It might be argued that the theft of great art is the worst theft imaginable because it takes from the world a thing of great beauty. (I think stealing from the poor is worse, but let that go for the sake of this review.) A series called "Art of the Heist" and subtitled "Inside the art world's biggest thefts" is now available in a set of 4 DVDs from Athena Learning and makes a strong case for that opening thesis.

There are 14 cases of art thefts included in this miniseries, starting with the heist of several works of art from a Stockholm museum and ending with a single man taking and holding for ransom the famous Cellini Salt Cellar by simply climbing up a scaffolding to the 7th floor of a Viennese museum under renovation and down again with the object.

In most cases, art thefts from museums have been facilitated by shamefully inadequate security measures, as in the case of the Gardner Museum in Boston and even the Hermitage in St. Petersburg in which the curator of all the art not on public display simply took about 200 items home in her bag.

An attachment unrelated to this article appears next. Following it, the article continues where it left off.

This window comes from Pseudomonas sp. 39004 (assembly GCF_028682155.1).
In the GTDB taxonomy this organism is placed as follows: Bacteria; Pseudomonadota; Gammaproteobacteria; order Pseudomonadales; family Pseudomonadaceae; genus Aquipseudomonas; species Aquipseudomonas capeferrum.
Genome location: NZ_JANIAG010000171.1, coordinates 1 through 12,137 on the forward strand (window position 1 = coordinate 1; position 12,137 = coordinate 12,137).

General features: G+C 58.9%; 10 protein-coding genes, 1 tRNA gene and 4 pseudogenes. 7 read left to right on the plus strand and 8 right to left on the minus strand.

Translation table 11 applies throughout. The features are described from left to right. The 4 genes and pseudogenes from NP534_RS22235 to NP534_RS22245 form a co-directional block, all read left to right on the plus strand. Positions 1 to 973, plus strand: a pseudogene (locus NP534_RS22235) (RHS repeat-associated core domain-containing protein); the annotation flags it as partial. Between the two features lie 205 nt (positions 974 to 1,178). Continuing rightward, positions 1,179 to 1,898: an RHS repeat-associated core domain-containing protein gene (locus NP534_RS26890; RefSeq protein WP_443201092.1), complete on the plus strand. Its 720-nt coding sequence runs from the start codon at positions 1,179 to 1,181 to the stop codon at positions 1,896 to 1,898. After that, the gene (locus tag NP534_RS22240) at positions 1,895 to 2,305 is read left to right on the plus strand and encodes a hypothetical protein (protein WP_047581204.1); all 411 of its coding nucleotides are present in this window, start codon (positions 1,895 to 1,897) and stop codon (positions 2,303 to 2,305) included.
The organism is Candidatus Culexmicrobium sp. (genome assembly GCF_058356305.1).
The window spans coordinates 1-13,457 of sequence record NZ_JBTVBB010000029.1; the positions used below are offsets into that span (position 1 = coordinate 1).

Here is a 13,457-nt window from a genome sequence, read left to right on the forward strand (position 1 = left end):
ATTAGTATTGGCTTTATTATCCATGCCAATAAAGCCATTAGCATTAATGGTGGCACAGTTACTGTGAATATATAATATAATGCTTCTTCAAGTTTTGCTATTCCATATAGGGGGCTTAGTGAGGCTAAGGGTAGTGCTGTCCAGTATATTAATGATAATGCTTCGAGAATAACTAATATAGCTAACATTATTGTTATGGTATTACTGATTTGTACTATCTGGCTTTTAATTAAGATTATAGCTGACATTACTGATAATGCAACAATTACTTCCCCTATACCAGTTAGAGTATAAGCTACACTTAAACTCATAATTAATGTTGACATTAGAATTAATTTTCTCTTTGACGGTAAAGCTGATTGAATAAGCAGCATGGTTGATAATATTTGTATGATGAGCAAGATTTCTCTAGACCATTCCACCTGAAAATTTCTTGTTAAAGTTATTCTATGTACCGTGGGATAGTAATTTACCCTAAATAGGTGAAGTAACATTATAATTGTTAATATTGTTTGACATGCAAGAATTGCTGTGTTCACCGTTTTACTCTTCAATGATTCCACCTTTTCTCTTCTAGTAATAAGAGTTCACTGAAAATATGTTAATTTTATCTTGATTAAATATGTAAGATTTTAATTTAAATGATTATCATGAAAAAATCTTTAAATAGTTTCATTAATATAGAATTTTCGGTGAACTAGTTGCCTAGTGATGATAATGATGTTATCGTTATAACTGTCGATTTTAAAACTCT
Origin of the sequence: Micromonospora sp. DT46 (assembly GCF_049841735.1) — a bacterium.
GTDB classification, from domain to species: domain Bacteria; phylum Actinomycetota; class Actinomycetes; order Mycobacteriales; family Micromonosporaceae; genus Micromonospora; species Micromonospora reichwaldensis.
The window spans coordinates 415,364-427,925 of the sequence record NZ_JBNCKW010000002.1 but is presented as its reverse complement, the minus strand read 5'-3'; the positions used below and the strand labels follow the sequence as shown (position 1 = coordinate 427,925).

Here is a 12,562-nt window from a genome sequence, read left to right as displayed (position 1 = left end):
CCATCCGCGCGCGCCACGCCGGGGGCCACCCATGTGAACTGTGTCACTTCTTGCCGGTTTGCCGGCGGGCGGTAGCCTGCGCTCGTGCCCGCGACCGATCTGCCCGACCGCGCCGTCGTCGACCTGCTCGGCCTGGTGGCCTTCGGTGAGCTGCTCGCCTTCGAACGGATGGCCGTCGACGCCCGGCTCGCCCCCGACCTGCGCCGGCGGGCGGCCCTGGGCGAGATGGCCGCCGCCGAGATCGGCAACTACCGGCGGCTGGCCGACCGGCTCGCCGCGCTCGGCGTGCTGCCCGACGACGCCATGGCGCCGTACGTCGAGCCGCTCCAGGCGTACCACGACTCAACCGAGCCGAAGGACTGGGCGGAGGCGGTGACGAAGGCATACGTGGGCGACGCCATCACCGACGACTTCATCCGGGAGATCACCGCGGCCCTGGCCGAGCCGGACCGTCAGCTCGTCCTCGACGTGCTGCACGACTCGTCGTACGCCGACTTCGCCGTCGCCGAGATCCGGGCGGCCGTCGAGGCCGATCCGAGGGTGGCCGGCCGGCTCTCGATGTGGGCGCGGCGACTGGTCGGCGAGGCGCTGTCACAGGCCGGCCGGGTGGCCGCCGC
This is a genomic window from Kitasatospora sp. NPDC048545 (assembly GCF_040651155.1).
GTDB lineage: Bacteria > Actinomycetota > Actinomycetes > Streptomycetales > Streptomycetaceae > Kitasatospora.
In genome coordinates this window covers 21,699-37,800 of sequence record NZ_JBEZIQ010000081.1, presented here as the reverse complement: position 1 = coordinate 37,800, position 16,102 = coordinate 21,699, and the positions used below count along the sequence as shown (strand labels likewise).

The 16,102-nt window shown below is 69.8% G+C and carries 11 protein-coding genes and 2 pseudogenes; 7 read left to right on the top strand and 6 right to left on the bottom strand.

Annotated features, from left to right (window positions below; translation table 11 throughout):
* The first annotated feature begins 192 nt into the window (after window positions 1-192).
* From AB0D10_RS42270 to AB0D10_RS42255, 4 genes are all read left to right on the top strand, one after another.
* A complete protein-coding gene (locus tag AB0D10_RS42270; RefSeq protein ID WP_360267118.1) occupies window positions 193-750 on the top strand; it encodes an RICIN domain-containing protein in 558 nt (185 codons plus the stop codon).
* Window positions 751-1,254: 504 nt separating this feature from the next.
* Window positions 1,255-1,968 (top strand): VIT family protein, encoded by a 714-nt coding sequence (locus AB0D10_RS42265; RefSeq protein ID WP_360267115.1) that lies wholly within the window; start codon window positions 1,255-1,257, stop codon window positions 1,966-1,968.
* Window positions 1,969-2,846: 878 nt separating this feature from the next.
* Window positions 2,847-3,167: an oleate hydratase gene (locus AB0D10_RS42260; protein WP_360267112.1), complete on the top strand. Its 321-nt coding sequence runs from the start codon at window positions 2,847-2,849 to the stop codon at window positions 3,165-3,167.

Of course, we have the defilers of tombs in Egypt (as in many a Mummy film) and of churches that housed mosaics and icons of great artistic value. The case of the Nazis' taking a Klimt portrait of a lady was recently made into a film and is told more briefly here. Ironically, the original title was changed by the thieves to "The Lady in Gold" because the Lady in question was Jewish. Probably the most famous case is the taking of the Mona Lisa from the Louvre.


Some of the cases seem clones of others, some are quite unique. The almost comical actions of the Cellini thief could have made a good episode of "Lovejoy." Among the other artists mentioned are Rubens, Cezane, and Munch.

The most shameful is the looting of a museum in Buenos Aires, almost certainly by the Junta that was keeping the country under a reign of terror and needed a source of money to pay for armaments.

The stories are told by interviews with both crooks and cops and reenactments of the crimes and the investigations that followed. Most of it is quite riveting, some merely interesting. But it certainly is worth seeing.

Frank Behrens reports on classical and Broadway music as well as recordings of books and plays for the Arts and Entertainment section. Visit for past reviews.